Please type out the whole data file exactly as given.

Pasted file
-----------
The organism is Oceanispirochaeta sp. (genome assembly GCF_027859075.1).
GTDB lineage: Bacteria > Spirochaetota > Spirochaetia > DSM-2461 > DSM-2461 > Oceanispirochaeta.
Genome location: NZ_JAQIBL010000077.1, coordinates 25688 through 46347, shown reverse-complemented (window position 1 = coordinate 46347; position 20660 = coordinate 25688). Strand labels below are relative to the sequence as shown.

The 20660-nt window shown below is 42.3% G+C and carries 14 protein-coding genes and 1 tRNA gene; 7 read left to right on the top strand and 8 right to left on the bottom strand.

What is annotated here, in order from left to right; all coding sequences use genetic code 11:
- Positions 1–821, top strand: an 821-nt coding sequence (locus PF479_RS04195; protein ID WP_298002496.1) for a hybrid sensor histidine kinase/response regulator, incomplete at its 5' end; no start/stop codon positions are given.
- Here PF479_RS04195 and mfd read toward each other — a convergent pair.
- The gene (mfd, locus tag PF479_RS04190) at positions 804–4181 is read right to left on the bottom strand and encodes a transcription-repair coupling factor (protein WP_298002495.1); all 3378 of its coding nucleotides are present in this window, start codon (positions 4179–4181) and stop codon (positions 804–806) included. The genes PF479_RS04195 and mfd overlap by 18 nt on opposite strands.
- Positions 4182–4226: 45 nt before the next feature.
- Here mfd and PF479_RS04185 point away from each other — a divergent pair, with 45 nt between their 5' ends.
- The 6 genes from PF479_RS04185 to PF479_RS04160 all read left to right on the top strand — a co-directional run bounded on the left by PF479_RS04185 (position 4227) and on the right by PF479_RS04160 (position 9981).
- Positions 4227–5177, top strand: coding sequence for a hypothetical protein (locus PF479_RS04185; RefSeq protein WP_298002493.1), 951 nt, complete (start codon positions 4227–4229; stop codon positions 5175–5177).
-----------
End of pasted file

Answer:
The organism is Oceanispirochaeta sp. (genome assembly GCF_027859075.1).
GTDB lineage: Bacteria > Spirochaetota > Spirochaetia > DSM-2461 > DSM-2461 > Oceanispirochaeta.
Genome location: NZ_JAQIBL010000077.1, coordinates 25688 through 46347, shown reverse-complemented (window position 1 = coordinate 46347; position 20660 = coordinate 25688). Strand labels below are relative to the sequence as shown.

The 20660-nt window shown below is 42.3% G+C and carries 14 protein-coding genes and 1 tRNA gene; 7 read left to right on the top strand and 8 right to left on the bottom strand.

What is annotated here, in order from left to right; all coding sequences use genetic code 11:
- Positions 1–821, top strand: an 821-nt coding sequence (locus PF479_RS04195; protein ID WP_298002496.1) for a hybrid sensor histidine kinase/response regulator, incomplete at its 5' end; no start/stop codon positions are given.
- Here PF479_RS04195 and mfd read toward each other — a convergent pair.
- The gene (mfd, locus tag PF479_RS04190) at positions 804–4181 is read right to left on the bottom strand and encodes a transcription-repair coupling factor (protein WP_298002495.1); all 3378 of its coding nucleotides are present in this window, start codon (positions 4179–4181) and stop codon (positions 804–806) included. The genes PF479_RS04195 and mfd overlap by 18 nt on opposite strands.
- Positions 4182–4226: 45 nt before the next feature.
- Here mfd and PF479_RS04185 point away from each other — a divergent pair, with 45 nt between their 5' ends.
- The 6 genes from PF479_RS04185 to PF479_RS04160 all read left to right on the top strand — a co-directional run bounded on the left by PF479_RS04185 (position 4227) and on the right by PF479_RS04160 (position 9981).
- Positions 4227–5177, top strand: coding sequence for a hypothetical protein (locus PF479_RS04185; RefSeq protein WP_298002493.1), 951 nt, complete (start codon positions 4227–4229; stop codon positions 5175–5177).